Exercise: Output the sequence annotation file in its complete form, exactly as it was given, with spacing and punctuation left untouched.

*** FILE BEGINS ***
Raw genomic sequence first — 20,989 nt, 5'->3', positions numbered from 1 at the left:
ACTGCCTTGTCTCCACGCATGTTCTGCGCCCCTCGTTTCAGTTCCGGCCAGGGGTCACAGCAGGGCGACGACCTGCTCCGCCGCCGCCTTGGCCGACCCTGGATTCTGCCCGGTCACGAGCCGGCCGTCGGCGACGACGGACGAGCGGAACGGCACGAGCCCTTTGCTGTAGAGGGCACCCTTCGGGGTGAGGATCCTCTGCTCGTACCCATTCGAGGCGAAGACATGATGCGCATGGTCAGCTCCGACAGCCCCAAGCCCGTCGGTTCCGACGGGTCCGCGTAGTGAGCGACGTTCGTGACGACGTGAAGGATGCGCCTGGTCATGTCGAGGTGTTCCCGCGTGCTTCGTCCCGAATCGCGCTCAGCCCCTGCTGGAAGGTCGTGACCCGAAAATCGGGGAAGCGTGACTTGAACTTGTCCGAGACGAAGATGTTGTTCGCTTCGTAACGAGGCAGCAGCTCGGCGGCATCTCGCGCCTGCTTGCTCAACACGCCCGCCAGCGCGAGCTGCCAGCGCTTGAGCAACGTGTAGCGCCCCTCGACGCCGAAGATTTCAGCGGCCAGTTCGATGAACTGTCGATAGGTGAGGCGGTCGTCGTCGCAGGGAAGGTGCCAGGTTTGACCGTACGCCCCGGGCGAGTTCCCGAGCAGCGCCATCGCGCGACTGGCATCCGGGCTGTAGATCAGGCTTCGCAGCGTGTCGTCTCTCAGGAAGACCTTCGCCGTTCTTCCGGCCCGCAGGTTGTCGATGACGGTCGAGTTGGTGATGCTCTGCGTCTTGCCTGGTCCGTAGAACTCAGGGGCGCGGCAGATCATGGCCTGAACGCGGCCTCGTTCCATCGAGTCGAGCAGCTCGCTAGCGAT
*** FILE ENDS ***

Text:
Raw genomic sequence first — 20,989 nt, 5'->3', positions numbered from 1 at the left:
ACTGCCTTGTCTCCACGCATGTTCTGCGCCCCTCGTTTCAGTTCCGGCCAGGGGTCACAGCAGGGCGACGACCTGCTCCGCCGCCGCCTTGGCCGACCCTGGATTCTGCCCGGTCACGAGCCGGCCGTCGGCGACGACGGACGAGCGGAACGGCACGAGCCCTTTGCTGTAGAGGGCACCCTTCGGGGTGAGGATCCTCTGCTCGTACCCATTCGAGGCGAAGACATGATGCGCATGGTCAGCTCCGACAGCCCCAAGCCCGTCGGTTCCGACGGGTCCGCGTAGTGAGCGACGTTCGTGACGACGTGAAGGATGCGCCTGGTCATGTCGAGGTGTTCCCGCGTGCTTCGTCCCGAATCGCGCTCAGCCCCTGCTGGAAGGTCGTGACCCGAAAATCGGGGAAGCGTGACTTGAACTTGTCCGAGACGAAGATGTTGTTCGCTTCGTAACGAGGCAGCAGCTCGGCGGCATCTCGCGCCTGCTTGCTCAACACGCCCGCCAGCGCGAGCTGCCAGCGCTTGAGCAACGTGTAGCGCCCCTCGACGCCGAAGATTTCAGCGGCCAGTTCGATGAACTGTCGATAGGTGAGGCGGTCGTCGTCGCAGGGAAGGTGCCAGGTTTGACCGTACGCCCCGGGCGAGTTCCCGAGCAGCGCCATCGCGCGACTGGCATCCGGGCTGTAGATCAGGCTTCGCAGCGTGTCGTCTCTCAGGAAGACCTTCGCCGTTCTTCCGGCCCGCAGGTTGTCGATGACGGTCGAGTTGGTGATGCTCTGCGTCTTGCCTGGTCCGTAGAACTCAGGGGCGCGGCAGATCATGGCCTGAACGCGGCCTCGTTCCATCGAGTCGAGCAGCTCGCTAGCGAT